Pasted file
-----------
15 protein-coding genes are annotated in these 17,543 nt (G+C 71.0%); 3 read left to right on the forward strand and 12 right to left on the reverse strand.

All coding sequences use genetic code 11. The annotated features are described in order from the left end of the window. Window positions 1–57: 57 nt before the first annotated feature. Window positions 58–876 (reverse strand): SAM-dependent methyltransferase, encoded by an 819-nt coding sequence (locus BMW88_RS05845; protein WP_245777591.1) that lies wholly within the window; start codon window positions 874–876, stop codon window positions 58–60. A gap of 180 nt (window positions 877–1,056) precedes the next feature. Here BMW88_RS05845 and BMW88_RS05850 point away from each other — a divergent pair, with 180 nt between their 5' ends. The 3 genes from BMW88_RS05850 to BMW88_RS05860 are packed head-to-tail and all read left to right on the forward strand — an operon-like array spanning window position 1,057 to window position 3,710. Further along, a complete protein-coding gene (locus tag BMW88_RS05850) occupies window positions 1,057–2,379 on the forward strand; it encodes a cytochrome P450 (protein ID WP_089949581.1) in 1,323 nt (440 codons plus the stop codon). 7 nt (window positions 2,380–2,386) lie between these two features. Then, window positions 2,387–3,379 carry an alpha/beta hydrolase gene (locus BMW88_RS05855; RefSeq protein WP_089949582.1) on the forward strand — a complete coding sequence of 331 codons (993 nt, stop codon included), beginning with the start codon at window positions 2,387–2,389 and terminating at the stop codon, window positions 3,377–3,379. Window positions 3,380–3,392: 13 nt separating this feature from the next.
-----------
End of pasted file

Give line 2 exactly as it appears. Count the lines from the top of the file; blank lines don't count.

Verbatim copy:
All coding sequences use genetic code 11. The annotated features are described in order from the left end of the window. Window positions 1–57: 57 nt before the first annotated feature. Window positions 58–876 (reverse strand): SAM-dependent methyltransferase, encoded by an 819-nt coding sequence (locus BMW88_RS05845; protein WP_245777591.1) that lies wholly within the window; start codon window positions 874–876, stop codon window positions 58–60. A gap of 180 nt (window positions 877–1,056) precedes the next feature. Here BMW88_RS05845 and BMW88_RS05850 point away from each other — a divergent pair, with 180 nt between their 5' ends. The 3 genes from BMW88_RS05850 to BMW88_RS05860 are packed head-to-tail and all read left to right on the forward strand — an operon-like array spanning window position 1,057 to window position 3,710. Further along, a complete protein-coding gene (locus tag BMW88_RS05850) occupies window positions 1,057–2,379 on the forward strand; it encodes a cytochrome P450 (protein ID WP_089949581.1) in 1,323 nt (440 codons plus the stop codon). 7 nt (window positions 2,380–2,386) lie between these two features. Then, window positions 2,387–3,379 carry an alpha/beta hydrolase gene (locus BMW88_RS05855; RefSeq protein WP_089949582.1) on the forward strand — a complete coding sequence of 331 codons (993 nt, stop codon included), beginning with the start codon at window positions 2,387–2,389 and terminating at the stop codon, window positions 3,377–3,379. Window positions 3,380–3,392: 13 nt separating this feature from the next.